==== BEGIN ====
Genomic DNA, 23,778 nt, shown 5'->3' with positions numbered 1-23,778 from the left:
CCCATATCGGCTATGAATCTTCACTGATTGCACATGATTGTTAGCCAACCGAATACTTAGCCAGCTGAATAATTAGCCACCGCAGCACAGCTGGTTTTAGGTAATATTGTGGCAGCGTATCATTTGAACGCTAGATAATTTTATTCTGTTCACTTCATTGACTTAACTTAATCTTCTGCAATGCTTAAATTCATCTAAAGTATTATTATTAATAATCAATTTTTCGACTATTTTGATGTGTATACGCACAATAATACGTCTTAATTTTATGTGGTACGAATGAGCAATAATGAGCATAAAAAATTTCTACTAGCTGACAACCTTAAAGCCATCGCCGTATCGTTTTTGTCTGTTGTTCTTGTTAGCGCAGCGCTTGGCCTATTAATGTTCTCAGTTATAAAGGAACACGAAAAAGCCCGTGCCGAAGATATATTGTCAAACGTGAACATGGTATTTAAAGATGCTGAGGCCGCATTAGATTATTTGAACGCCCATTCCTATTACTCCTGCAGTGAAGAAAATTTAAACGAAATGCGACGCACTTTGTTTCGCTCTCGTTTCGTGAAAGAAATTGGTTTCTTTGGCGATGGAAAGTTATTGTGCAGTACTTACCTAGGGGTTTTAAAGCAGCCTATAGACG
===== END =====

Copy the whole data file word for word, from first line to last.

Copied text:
Genomic DNA, 23,778 nt, shown 5'->3' with positions numbered 1-23,778 from the left:
CCCATATCGGCTATGAATCTTCACTGATTGCACATGATTGTTAGCCAACCGAATACTTAGCCAGCTGAATAATTAGCCACCGCAGCACAGCTGGTTTTAGGTAATATTGTGGCAGCGTATCATTTGAACGCTAGATAATTTTATTCTGTTCACTTCATTGACTTAACTTAATCTTCTGCAATGCTTAAATTCATCTAAAGTATTATTATTAATAATCAATTTTTCGACTATTTTGATGTGTATACGCACAATAATACGTCTTAATTTTATGTGGTACGAATGAGCAATAATGAGCATAAAAAATTTCTACTAGCTGACAACCTTAAAGCCATCGCCGTATCGTTTTTGTCTGTTGTTCTTGTTAGCGCAGCGCTTGGCCTATTAATGTTCTCAGTTATAAAGGAACACGAAAAAGCCCGTGCCGAAGATATATTGTCAAACGTGAACATGGTATTTAAAGATGCTGAGGCCGCATTAGATTATTTGAACGCCCATTCCTATTACTCCTGCAGTGAAGAAAATTTAAACGAAATGCGACGCACTTTGTTTCGCTCTCGTTTCGTGAAAGAAATTGGTTTCTTTGGCGATGGAAAGTTATTGTGCAGTACTTACCTAGGGGTTTTAAAGCAGCCTATAGACG